Are you keeping your balance?
Step 1: Stand with your side against the wall, with one shoulder and your foot close to the wall.
Step 2: Now try to lift the other foot, i.e. the one that is not close to the wall.
It is impossible to lift the foot without falling. The foot that is close to the wall cannot have all the force and mass on it without changing position. You will notice this if you stand freely and lift one leg. Your centre of gravity changes. When you stand against the wall and try to shift your centre of gravity, the wall won’t let you do it. It is in the way of a change of centre of gravity that makes you stand a little crooked.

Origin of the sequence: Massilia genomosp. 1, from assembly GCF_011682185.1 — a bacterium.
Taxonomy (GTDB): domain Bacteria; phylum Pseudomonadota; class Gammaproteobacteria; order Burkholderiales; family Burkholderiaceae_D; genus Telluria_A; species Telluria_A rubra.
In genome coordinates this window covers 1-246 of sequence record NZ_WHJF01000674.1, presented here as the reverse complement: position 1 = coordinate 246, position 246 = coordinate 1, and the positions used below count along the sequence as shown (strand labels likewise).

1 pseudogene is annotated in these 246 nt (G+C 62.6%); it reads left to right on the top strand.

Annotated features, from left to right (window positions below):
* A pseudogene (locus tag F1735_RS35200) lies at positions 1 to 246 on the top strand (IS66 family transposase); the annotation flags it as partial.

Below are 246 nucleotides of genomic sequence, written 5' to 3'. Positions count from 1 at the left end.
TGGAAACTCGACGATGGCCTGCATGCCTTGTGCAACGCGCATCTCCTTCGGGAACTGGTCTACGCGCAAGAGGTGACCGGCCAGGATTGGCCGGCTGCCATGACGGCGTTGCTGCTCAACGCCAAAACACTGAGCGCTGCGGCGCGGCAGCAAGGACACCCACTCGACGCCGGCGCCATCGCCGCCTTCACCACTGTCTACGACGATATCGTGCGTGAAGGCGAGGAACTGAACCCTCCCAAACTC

Your centre of gravity is determined by the shape of your body and by its mass. When standing upright, a person’s centre of gravity is somewhere in the middle of the stomach. You can maintain your balance with all your body parts as well as your arms and legs, by moving them. You need a support surface, such as your feet when standing upright (or on your hands if you are standing on your hands), to keep your balance. The vertical projection of the centre of gravity (i.e. the place above which the centre of gravity is located) should be inside the support surface in order to keep your balance (or somewhere between the support surfaces if there are several of them, e.g. when standing on two legs).
Idea from Heurekas Experimentfabrik